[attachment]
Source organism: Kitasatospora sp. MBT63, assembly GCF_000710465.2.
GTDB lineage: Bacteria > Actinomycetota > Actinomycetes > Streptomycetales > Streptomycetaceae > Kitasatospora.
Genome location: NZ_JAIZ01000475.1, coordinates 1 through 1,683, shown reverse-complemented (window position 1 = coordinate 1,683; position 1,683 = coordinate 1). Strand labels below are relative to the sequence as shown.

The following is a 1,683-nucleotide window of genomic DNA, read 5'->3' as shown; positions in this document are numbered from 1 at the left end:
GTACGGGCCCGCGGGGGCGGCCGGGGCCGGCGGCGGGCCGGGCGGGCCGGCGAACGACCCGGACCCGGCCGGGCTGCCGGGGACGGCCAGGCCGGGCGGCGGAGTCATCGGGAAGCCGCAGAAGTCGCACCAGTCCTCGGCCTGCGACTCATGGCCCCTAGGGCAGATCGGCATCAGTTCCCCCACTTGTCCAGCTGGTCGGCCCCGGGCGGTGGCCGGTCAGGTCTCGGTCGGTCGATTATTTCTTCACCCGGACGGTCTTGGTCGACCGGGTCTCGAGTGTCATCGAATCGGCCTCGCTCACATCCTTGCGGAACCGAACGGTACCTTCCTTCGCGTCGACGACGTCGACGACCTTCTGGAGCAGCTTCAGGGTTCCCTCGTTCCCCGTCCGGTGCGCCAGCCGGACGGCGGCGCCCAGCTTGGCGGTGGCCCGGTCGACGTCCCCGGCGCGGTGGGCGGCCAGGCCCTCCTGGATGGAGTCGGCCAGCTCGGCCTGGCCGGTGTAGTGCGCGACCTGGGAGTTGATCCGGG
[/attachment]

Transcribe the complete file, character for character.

Source organism: Kitasatospora sp. MBT63, assembly GCF_000710465.2.
GTDB lineage: Bacteria > Actinomycetota > Actinomycetes > Streptomycetales > Streptomycetaceae > Kitasatospora.
Genome location: NZ_JAIZ01000475.1, coordinates 1 through 1,683, shown reverse-complemented (window position 1 = coordinate 1,683; position 1,683 = coordinate 1). Strand labels below are relative to the sequence as shown.

The following is a 1,683-nucleotide window of genomic DNA, read 5'->3' as shown; positions in this document are numbered from 1 at the left end:
GTACGGGCCCGCGGGGGCGGCCGGGGCCGGCGGCGGGCCGGGCGGGCCGGCGAACGACCCGGACCCGGCCGGGCTGCCGGGGACGGCCAGGCCGGGCGGCGGAGTCATCGGGAAGCCGCAGAAGTCGCACCAGTCCTCGGCCTGCGACTCATGGCCCCTAGGGCAGATCGGCATCAGTTCCCCCACTTGTCCAGCTGGTCGGCCCCGGGCGGTGGCCGGTCAGGTCTCGGTCGGTCGATTATTTCTTCACCCGGACGGTCTTGGTCGACCGGGTCTCGAGTGTCATCGAATCGGCCTCGCTCACATCCTTGCGGAACCGAACGGTACCTTCCTTCGCGTCGACGACGTCGACGACCTTCTGGAGCAGCTTCAGGGTTCCCTCGTTCCCCGTCCGGTGCGCCAGCCGGACGGCGGCGCCCAGCTTGGCGGTGGCCCGGTCGACGTCCCCGGCGCGGTGGGCGGCCAGGCCCTCCTGGATGGAGTCGGCCAGCTCGGCCTGGCCGGTGTAGTGCGCGACCTGGGAGTTGATCCGGG